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Steve Britton

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Primary Appointment: Anesthesiology Department
Primary PIBS Dept.: Molecular and Integrative Physiology
PubMed Name: britton sl
Department Website



 DESCRIPTION OF RESEARCH
  Based upon the strong statistical association between aerobic capacity and all-cause morbidity and mortality, we hypothesized that artificial selection of rats for low and high aerobic exercise capacity would yield models that also contrast for disease risks. If true, this would support the notion that impaired oxygen metabolism is a common feature that mechanistically underlies disease risks (1). Twenty generations of bi-directional selection produced lines of low capacity runners (LCR) and high capacity runners (HCR) that differ by over 5-fold in aerobic treadmill running capacity. The LCR score high on numerous risks including the metabolic syndrome and the HCR score high for health factors such as maximal oxygen consumption (2). Relative to the HCR, the LCR also:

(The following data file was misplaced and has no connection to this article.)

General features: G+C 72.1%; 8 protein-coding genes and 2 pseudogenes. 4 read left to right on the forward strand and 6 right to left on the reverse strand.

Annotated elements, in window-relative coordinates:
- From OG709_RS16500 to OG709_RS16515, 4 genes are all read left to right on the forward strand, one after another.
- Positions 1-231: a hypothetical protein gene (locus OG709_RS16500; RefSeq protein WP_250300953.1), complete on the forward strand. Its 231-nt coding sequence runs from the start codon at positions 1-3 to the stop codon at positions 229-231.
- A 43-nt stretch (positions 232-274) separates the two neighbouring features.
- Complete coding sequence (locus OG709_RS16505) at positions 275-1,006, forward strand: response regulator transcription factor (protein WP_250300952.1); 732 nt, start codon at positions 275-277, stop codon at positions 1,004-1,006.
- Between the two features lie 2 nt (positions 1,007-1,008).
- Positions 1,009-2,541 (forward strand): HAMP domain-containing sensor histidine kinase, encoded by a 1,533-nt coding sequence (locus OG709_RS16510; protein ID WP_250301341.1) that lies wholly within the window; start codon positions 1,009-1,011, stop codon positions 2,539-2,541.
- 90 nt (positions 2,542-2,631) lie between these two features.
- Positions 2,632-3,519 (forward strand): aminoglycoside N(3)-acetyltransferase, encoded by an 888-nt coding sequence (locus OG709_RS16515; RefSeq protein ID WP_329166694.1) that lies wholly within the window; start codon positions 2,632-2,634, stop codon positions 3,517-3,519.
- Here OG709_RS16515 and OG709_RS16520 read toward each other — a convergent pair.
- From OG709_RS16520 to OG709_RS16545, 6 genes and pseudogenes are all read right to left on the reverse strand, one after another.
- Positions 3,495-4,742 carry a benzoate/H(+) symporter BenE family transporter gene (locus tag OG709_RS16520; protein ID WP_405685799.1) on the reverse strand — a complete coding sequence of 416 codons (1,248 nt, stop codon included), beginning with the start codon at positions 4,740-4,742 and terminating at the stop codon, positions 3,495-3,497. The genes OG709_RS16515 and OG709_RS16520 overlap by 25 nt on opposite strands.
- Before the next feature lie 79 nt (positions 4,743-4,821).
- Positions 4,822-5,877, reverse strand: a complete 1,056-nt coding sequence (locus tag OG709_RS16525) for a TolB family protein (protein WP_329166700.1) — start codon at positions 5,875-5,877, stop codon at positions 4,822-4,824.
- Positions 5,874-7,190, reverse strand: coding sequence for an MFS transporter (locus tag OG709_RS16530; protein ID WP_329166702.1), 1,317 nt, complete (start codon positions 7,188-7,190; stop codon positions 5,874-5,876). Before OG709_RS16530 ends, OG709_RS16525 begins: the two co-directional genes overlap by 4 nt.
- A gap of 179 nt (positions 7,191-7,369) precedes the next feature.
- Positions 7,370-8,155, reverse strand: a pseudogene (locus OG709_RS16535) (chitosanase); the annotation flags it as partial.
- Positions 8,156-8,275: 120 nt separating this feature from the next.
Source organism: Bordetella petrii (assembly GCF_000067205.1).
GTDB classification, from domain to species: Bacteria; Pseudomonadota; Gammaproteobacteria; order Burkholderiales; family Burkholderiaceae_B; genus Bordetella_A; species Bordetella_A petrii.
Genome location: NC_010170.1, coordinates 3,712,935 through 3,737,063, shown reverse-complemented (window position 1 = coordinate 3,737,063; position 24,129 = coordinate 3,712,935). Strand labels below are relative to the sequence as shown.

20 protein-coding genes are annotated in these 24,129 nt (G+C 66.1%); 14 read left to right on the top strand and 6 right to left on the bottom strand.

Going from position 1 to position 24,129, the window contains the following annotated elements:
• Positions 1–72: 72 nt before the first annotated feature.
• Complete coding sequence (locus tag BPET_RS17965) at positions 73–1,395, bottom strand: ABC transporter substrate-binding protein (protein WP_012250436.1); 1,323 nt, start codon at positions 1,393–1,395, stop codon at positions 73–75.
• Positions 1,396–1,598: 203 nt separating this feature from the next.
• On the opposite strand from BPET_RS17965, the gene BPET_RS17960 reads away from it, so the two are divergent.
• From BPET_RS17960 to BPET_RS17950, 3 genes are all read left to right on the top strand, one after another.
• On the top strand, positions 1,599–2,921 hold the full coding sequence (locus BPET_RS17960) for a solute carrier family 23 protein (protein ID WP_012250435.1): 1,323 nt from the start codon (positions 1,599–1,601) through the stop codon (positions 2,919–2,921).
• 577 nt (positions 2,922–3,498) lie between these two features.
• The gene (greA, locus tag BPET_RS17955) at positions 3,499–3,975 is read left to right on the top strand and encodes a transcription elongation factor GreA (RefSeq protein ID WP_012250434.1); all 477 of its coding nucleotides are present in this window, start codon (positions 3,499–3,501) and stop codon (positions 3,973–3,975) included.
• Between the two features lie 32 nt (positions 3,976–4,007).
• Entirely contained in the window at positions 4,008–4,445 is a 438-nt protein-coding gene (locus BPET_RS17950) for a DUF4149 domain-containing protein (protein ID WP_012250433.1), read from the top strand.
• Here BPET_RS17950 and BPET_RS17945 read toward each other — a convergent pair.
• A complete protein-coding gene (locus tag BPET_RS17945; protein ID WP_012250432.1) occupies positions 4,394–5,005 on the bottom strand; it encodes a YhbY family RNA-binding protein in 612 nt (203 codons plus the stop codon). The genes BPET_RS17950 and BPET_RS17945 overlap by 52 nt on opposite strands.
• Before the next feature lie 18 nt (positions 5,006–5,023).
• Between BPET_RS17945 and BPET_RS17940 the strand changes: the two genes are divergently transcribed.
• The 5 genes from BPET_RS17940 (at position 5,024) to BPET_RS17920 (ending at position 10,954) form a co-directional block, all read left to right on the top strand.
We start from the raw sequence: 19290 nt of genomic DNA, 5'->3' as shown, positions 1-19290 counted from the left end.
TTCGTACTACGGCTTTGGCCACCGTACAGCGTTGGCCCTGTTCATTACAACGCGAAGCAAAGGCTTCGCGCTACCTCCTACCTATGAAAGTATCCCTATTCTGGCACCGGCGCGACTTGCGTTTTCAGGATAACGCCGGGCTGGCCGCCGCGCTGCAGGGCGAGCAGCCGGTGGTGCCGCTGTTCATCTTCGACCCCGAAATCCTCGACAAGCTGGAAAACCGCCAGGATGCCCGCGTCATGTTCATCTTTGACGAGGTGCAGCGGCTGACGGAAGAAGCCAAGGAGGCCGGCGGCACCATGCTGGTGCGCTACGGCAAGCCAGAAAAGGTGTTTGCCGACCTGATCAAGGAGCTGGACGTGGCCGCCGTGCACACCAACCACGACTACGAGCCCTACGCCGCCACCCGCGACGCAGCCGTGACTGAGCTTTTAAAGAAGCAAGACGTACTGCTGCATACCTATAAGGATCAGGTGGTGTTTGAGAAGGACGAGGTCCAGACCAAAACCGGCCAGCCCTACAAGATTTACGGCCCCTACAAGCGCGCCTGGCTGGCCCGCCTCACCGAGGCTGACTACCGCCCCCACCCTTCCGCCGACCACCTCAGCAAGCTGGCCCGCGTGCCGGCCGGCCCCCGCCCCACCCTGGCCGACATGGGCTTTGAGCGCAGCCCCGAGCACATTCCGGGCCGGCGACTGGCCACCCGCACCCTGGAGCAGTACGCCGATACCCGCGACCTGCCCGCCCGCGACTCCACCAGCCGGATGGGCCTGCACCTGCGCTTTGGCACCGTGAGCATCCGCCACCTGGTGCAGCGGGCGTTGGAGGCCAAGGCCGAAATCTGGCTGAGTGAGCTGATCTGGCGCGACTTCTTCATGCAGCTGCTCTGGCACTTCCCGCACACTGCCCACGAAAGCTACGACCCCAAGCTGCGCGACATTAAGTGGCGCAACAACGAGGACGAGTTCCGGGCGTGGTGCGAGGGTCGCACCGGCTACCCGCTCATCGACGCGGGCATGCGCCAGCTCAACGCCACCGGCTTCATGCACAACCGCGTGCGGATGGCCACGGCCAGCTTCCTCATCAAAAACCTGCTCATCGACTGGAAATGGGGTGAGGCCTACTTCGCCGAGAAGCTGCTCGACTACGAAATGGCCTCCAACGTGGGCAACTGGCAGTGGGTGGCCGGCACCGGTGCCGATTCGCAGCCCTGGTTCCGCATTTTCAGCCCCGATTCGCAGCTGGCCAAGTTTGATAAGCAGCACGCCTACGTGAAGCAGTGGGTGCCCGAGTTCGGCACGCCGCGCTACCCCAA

1. gain more weight and become more insulin-resistant on a high fat diet.
2. are more sensitive to ischemia-induced ventricular tachycardia.
3. display generalized anxiety disorder and depression.
4. have diminished vascular endothelial function.
5. are more susceptible to tobacco smoke (lung cellular infiltration).
6. display disrupted sleep with more transitions and shorter bouts of Non-REM sleep.
7. die about six months sooner (diminished longevity).

These and other features are studied with collaborators from 25 institutions representing 10 countries. Information obtained from these models will immediately suggest pathways for translational studies for more effective modes of diagnosis, prevention, and treatment of complex diseases.

1) Koch LG, Britton SL: Aerobic metabolism underlies complexity and capacity.
Journal of Physiology 2008; 586(1):83-95.

2) Wisloff U, Najjar SM, Ellingsen O, Haram PM, Swoap S, Al-Share Q, Fernstr÷m M, Rezaei K, Lee
SJ, Koch LG, Britton SL: Cardiovascular risk factors emerge from artificial selection for low
aerobic capacity.
Science 2005; 307:418-420.